Aldis Hodge plays NFL Hall of Famer Jim Brown as a quiet skeptic. One Night in Miami... places Jim in a transitional place, where he has to decide whether he wants to leave football to focus on acting in films. Unlike the other two, Brown's decision is not guided by pressure from Malcolm -- at least directly. In fact, the character gets a scene where he criticizes Malcolm for his militancy.

Regina King has clear affection for her actors, including the supporting players, like Joaquina Kalukango and Nicolette Robinson, who play Malcolm and Sam Cooke's wives respectively. One Night in Miami... is loaded full of philosophical banter with historical resonance, but its greatest strength is as a performer's showcase. Much like the men they portray, one hopes that One Night in Miami... is just a bellwether of even greater things to come for this cast.

The Blu-ray
One Night in Miami... is packaged with a booklet featuring an essay by Gene Seymour.

The Video:
As one would hope for a brand-new production, the AVC-encoded 1080p 2.39:1 presentation is reference quality. Though the film is constrained mostly to one location, there is plenty of visual variety and a warm, rich color palette to please the eyeballs. No noticeable digital encode issues.

The Audio:
The audio presentation is similarly excellent. The DTS-HD MA 5.1 surround mix is slick, well-balanced, clean, and clear. An English descriptive audio track is offered, as well as English SDH.

Special Features:

  • An Essential Collaboration: Regina King and Kemp Powers (HD, 29:29) - Critic Gil Robertson moderates a conversation with the director and writer. They discuss the development of the project from journalistic research by Powers for a book to reformulation as a play and eventually mutation into a film.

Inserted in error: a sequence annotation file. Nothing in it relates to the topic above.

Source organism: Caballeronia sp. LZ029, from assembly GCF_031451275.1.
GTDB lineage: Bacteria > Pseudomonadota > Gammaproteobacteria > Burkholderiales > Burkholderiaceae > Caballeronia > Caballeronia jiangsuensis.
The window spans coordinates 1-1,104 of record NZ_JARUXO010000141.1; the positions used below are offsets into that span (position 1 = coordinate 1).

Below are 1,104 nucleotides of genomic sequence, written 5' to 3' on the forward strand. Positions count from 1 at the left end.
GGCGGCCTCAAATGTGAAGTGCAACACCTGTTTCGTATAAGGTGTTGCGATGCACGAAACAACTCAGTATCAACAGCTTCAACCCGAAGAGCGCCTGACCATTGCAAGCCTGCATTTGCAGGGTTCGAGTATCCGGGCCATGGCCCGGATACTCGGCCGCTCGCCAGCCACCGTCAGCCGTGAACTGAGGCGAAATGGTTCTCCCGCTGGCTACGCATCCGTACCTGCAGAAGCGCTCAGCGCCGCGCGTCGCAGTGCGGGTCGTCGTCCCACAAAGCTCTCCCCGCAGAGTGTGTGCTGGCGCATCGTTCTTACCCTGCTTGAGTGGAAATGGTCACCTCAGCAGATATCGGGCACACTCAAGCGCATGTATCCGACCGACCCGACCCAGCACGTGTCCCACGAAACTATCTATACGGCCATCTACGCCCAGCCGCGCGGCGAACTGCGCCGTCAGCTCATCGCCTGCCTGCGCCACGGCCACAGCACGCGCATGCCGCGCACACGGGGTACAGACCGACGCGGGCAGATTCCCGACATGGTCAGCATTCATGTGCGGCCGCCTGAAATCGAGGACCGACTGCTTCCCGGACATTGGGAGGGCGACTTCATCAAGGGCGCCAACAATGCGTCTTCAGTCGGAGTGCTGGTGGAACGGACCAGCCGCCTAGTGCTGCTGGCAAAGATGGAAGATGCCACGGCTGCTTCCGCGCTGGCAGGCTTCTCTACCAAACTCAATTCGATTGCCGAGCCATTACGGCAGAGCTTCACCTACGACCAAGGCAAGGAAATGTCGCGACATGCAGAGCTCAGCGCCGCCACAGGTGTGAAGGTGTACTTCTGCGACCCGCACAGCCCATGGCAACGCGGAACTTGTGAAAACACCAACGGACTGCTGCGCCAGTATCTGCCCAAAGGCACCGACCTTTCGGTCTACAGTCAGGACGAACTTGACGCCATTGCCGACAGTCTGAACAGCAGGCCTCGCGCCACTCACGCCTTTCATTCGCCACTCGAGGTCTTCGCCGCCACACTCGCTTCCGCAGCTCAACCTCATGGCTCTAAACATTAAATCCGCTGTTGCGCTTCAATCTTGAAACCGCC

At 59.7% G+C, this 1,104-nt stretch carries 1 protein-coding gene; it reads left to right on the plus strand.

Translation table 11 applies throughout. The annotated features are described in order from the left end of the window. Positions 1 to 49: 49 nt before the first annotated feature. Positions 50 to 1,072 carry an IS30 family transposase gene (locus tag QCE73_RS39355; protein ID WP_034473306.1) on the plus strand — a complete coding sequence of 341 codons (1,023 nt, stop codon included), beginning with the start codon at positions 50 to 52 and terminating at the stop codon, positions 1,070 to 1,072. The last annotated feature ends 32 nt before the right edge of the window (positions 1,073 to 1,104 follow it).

• Becoming a Director (HD, 29:46) - Regina King talks to Eve's Bayou director Kasi Lemmons about the transition from film acting to film directing. They talk about the directors they worked with as actors who provided them the information, the approaches, and puzzle pieces that helped form their directorial approaches.

  • "The Director's Cut" podcast episode (HD, 41:52) - Regina King's If Beale Street Could Talk director Barry Jenkins talks to her about directing her first feature over Zoom.

  • Building Characters (HD, 23:57) - An EPK-style talking heads discussion, featuring director Regina King and the four main actors separately discussing the men portrayed in the film.

  • Sound Design in One Night in Miami... (HD, 24:11) - Some of the sound crew, Andy Hay and Paul Ledford, plus music producer Nick Baxter, discuss the process of building the soundtrack.

  • Making One Night in Miami... (HD, 31:08) - Another EPK-style program, featuring writer Kemp Powers, director Regina King, and much of the crew.

  • Trailer

Final Thoughts:
One Night in Miami... is both a promising first feature for actor-turned-director Regina King and an outstanding showcase for her relatively young cast. We hope for more great work to come. Recommended.

Justin Remer is a frequent wearer of beards. His new album of experimental ambient music, Joyce, is available on Bandcamp, Spotify, Apple, and wherever else fine music is enjoyed. He directed a folk-rock documentary called Making Lovers & Dollars, which is now streaming. He also can found be found online reading short stories and rambling about pop music.